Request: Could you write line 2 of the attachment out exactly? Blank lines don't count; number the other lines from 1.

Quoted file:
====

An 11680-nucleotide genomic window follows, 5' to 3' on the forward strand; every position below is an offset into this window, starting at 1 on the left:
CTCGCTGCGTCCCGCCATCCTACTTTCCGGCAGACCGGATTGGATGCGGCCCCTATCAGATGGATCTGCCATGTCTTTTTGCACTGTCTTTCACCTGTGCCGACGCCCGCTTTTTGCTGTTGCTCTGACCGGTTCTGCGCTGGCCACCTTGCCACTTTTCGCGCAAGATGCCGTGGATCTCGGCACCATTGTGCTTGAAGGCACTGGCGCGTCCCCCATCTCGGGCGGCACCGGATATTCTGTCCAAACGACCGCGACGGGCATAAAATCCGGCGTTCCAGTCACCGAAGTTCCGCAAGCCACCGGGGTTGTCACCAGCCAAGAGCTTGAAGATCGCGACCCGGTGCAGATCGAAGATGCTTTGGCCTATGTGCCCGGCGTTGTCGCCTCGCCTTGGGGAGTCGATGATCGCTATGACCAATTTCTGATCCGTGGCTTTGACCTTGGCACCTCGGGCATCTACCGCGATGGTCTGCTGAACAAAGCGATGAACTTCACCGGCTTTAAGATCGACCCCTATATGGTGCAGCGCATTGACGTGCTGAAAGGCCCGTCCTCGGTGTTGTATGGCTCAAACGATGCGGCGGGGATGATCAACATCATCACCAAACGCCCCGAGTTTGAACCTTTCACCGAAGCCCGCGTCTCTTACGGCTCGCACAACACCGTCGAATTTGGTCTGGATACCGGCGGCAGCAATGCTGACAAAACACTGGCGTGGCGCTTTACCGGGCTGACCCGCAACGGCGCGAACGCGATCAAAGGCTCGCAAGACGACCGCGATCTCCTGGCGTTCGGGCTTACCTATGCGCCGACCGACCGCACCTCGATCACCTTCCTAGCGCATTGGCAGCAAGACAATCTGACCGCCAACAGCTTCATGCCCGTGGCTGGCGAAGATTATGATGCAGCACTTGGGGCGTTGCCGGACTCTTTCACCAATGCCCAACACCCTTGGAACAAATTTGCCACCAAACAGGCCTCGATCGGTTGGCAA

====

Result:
CTCGCTGCGTCCCGCCATCCTACTTTCCGGCAGACCGGATTGGATGCGGCCCCTATCAGATGGATCTGCCATGTCTTTTTGCACTGTCTTTCACCTGTGCCGACGCCCGCTTTTTGCTGTTGCTCTGACCGGTTCTGCGCTGGCCACCTTGCCACTTTTCGCGCAAGATGCCGTGGATCTCGGCACCATTGTGCTTGAAGGCACTGGCGCGTCCCCCATCTCGGGCGGCACCGGATATTCTGTCCAAACGACCGCGACGGGCATAAAATCCGGCGTTCCAGTCACCGAAGTTCCGCAAGCCACCGGGGTTGTCACCAGCCAAGAGCTTGAAGATCGCGACCCGGTGCAGATCGAAGATGCTTTGGCCTATGTGCCCGGCGTTGTCGCCTCGCCTTGGGGAGTCGATGATCGCTATGACCAATTTCTGATCCGTGGCTTTGACCTTGGCACCTCGGGCATCTACCGCGATGGTCTGCTGAACAAAGCGATGAACTTCACCGGCTTTAAGATCGACCCCTATATGGTGCAGCGCATTGACGTGCTGAAAGGCCCGTCCTCGGTGTTGTATGGCTCAAACGATGCGGCGGGGATGATCAACATCATCACCAAACGCCCCGAGTTTGAACCTTTCACCGAAGCCCGCGTCTCTTACGGCTCGCACAACACCGTCGAATTTGGTCTGGATACCGGCGGCAGCAATGCTGACAAAACACTGGCGTGGCGCTTTACCGGGCTGACCCGCAACGGCGCGAACGCGATCAAAGGCTCGCAAGACGACCGCGATCTCCTGGCGTTCGGGCTTACCTATGCGCCGACCGACCGCACCTCGATCACCTTCCTAGCGCATTGGCAGCAAGACAATCTGACCGCCAACAGCTTCATGCCCGTGGCTGGCGAAGATTATGATGCAGCACTTGGGGCGTTGCCGGACTCTTTCACCAATGCCCAACACCCTTGGAACAAATTTGCCACCAAACAGGCCTCGATCGGTTGGCAA